Geoff Thomas  

Weather's always a problem for display pilots, especially when the remnants of a hurricane - now demoted to a tropical storm - head across the Atlantic towards Europe- and Farnborough. 

Maybe the best-prepared will be Dassault's chief test pilot Yves Kerherve who says that the Dassault Rafale 001's software is now cleared to fly at 100ft (30m) over water- hands off!  

He might need that technique when he pilots Dassault's fourth generation fighter during the flying display this afternoon, especially if the threatened weather comes to fruition.  

He'll just have to pretend that the Farnborough runway is the flight deck of the French navy's latest nuclear-powered carrier Charles de Gaulle, which is to be equipped with its first operational squadron of the new fighter early in the next millennium.  

Kerherve says that he'll be pulling up to 8g during his display, so watch out for those tight turns.  

The Airbus A330-243 which will be displayed each day will be piloted by chief test pilot Bill Wainwright. Farnborough will be the aircraft's first public appearance with R-R engines.  

Wainwright says his biggest piloting challenge will be slowing down sufficiently to land at the end of the display. He explains: "The aircraft is so incredibly slippery, with minimal drag, that it's difficult to lose enough speed to get the aircraft round onto final approach, especially after a tight downwind turn.  

"During the display I will be flying at between 95 and 180kts (175 to 330km/h) and doing a 'max alpha' pass at just a couple of knots above the stall speed."  

Farnborough '98 will witness the first public appearance of Global Express since it received full certification - and it will also be the first time that the aircraft has performed in a European flying display.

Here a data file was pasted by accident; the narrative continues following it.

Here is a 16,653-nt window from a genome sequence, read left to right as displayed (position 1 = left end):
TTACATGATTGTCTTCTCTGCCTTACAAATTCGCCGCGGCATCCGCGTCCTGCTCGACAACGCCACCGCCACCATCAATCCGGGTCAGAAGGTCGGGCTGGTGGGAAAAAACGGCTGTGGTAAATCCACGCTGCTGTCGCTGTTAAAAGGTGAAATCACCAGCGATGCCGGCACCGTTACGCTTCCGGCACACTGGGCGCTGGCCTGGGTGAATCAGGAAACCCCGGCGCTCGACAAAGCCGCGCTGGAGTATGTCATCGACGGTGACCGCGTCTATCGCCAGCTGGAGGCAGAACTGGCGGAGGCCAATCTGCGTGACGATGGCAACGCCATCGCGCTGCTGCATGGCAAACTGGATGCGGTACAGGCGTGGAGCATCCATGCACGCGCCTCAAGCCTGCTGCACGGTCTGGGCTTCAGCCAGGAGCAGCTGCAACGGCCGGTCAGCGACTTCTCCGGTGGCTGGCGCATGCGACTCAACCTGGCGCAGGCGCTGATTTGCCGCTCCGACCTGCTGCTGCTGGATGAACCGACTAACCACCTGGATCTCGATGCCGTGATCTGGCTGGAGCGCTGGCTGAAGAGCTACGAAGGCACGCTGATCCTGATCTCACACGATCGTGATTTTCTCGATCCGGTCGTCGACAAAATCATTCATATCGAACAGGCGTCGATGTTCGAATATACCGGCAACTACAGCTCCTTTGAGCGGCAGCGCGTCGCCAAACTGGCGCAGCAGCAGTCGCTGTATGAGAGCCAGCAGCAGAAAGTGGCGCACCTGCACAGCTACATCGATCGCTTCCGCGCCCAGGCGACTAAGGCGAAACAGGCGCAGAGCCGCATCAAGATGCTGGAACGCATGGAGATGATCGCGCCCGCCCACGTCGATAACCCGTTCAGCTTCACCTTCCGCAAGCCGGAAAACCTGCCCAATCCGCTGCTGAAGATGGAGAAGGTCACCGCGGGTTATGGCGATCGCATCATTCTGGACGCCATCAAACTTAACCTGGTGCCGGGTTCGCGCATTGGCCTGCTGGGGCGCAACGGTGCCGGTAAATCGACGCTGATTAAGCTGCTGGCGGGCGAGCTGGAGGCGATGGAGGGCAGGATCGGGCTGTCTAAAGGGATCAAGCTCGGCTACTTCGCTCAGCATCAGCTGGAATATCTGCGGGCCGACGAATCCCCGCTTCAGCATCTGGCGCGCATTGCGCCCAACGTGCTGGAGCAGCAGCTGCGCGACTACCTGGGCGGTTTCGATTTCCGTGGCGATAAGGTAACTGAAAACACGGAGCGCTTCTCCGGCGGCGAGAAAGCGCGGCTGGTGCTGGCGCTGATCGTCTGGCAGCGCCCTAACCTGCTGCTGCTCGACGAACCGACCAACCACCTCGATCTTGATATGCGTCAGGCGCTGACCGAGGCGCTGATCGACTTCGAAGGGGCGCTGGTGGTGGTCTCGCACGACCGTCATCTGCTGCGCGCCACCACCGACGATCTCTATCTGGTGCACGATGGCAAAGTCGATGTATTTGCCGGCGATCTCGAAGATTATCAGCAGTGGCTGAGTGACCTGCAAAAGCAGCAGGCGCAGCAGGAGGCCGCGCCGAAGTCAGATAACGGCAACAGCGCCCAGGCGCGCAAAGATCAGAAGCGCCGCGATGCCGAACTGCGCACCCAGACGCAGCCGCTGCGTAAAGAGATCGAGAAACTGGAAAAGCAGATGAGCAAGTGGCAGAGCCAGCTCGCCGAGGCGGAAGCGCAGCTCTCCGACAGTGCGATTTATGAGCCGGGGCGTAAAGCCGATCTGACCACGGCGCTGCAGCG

Pete Reynolds, Bombardier's vice-president flight test, will be at the controls during the display sequence which will feature a short take-off at a weight of 54,000lb (24,500kg). Says Reynolds: "Like just about everyone else in the display, we will be taking off pretty light which explains why we'll be leaving the ground after a take-off run of less than 1,000ft (300m)."  

Perhaps the biggest news story of the flying display is the non-appearance of the Boeing 777-3D7 (resplendent in Thai colours) which will be remaining firmly on the ground - to the unashamed delight of the Airbus team at the show.  

Boeing chief pilot Frank Santoni explains that the company feels it's more important for potential customers to see the inside of the aircraft, which as 242ft (74m) is the world's longest passenger aircraft, than to see it in the air at low level where "-it's far less happy than when it's performing as designed at cruising altitude."  

Powered by Rolls-Royce Trent 892s, developing 90,000lb of thrust, the aircraft received its full certification in May and is designed as a direct replacement for the Boeing 747 'Classic' range.  

Farnborough will also feature the first appearance of an EJ-200-powered Eurofighter EF2000 since it received its additional name Typhoon- purely for export purposes. It will also be the first time that the aircraft has been put through a display in public with full 'carefree' handling, a capability which is now available at all sub-sonic speeds, says test pilot John Turner.  

"My colleague Chris Worning and I will be flying the aircraft in the show on alternate days," he says, "and we'll both fly with a 60% internal fuel load, six real (but inert) missiles, full radar system and a metric tonne of flight test equipment. It's worth bearing this in mind when you see how incredibly agile the aircraft is."  

First deliveries of Eurofighter are scheduled for 2002 and Turner says that the flight test programme is going extremely well. He says: "The new radar system is so good that we have had to change the test programme to cope with it as it's picking up military aircraft at a range of more than 100mi (160km), and large commercial aircraft at twice that distance."  

Turner also says that the aircraft has now been tested to Mach 2 and beyond - and that was when it was still powered by the interim RB-199 engines.  

The display pilot for the Saab JAS39A Gripen is Fredrik Müchler and this is his first visit to Farnborough. The aircraft has been 'borrowed' from the Swedish Air Force and Müchler says that he'll be pulling 9g with 80% internal fuel load to demonstrate the airframe's incredible agility and 'carefree' flying characteristics.

Source: Flight Daily News